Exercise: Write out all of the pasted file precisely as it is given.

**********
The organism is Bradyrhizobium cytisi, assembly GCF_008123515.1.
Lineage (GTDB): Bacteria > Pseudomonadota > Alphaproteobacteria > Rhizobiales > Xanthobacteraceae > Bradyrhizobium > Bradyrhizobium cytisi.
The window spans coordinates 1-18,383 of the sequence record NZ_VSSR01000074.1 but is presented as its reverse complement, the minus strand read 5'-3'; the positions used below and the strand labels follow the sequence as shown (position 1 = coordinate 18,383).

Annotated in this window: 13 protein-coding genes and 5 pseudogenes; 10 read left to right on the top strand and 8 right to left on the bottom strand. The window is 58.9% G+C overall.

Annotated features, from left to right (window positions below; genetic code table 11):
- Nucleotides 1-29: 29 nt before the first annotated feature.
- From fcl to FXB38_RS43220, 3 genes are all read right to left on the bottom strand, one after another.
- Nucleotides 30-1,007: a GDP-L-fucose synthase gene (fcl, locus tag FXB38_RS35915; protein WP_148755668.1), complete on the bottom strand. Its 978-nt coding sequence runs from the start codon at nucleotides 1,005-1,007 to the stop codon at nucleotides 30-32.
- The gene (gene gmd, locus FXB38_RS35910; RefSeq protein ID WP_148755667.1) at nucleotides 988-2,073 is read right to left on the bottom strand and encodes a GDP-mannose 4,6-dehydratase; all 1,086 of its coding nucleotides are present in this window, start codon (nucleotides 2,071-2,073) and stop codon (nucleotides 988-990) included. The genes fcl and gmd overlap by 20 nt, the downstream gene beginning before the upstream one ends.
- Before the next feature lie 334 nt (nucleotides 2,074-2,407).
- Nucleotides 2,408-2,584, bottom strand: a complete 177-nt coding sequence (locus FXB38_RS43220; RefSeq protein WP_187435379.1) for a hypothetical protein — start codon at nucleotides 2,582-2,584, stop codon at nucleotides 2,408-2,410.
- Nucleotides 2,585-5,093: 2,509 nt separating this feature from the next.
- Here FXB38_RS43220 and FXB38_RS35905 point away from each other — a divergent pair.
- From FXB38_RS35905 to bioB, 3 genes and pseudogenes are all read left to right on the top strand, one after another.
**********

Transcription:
The organism is Bradyrhizobium cytisi, assembly GCF_008123515.1.
Lineage (GTDB): Bacteria > Pseudomonadota > Alphaproteobacteria > Rhizobiales > Xanthobacteraceae > Bradyrhizobium > Bradyrhizobium cytisi.
The window spans coordinates 1-18,383 of the sequence record NZ_VSSR01000074.1 but is presented as its reverse complement, the minus strand read 5'-3'; the positions used below and the strand labels follow the sequence as shown (position 1 = coordinate 18,383).

Annotated in this window: 13 protein-coding genes and 5 pseudogenes; 10 read left to right on the top strand and 8 right to left on the bottom strand. The window is 58.9% G+C overall.

Annotated features, from left to right (window positions below; genetic code table 11):
- Nucleotides 1-29: 29 nt before the first annotated feature.
- From fcl to FXB38_RS43220, 3 genes are all read right to left on the bottom strand, one after another.
- Nucleotides 30-1,007: a GDP-L-fucose synthase gene (fcl, locus tag FXB38_RS35915; protein WP_148755668.1), complete on the bottom strand. Its 978-nt coding sequence runs from the start codon at nucleotides 1,005-1,007 to the stop codon at nucleotides 30-32.
- The gene (gene gmd, locus FXB38_RS35910; RefSeq protein ID WP_148755667.1) at nucleotides 988-2,073 is read right to left on the bottom strand and encodes a GDP-mannose 4,6-dehydratase; all 1,086 of its coding nucleotides are present in this window, start codon (nucleotides 2,071-2,073) and stop codon (nucleotides 988-990) included. The genes fcl and gmd overlap by 20 nt, the downstream gene beginning before the upstream one ends.
- Before the next feature lie 334 nt (nucleotides 2,074-2,407).
- Nucleotides 2,408-2,584, bottom strand: a complete 177-nt coding sequence (locus FXB38_RS43220; RefSeq protein WP_187435379.1) for a hypothetical protein — start codon at nucleotides 2,582-2,584, stop codon at nucleotides 2,408-2,410.
- Nucleotides 2,585-5,093: 2,509 nt separating this feature from the next.
- Here FXB38_RS43220 and FXB38_RS35905 point away from each other — a divergent pair.
- From FXB38_RS35905 to bioB, 3 genes and pseudogenes are all read left to right on the top strand, one after another.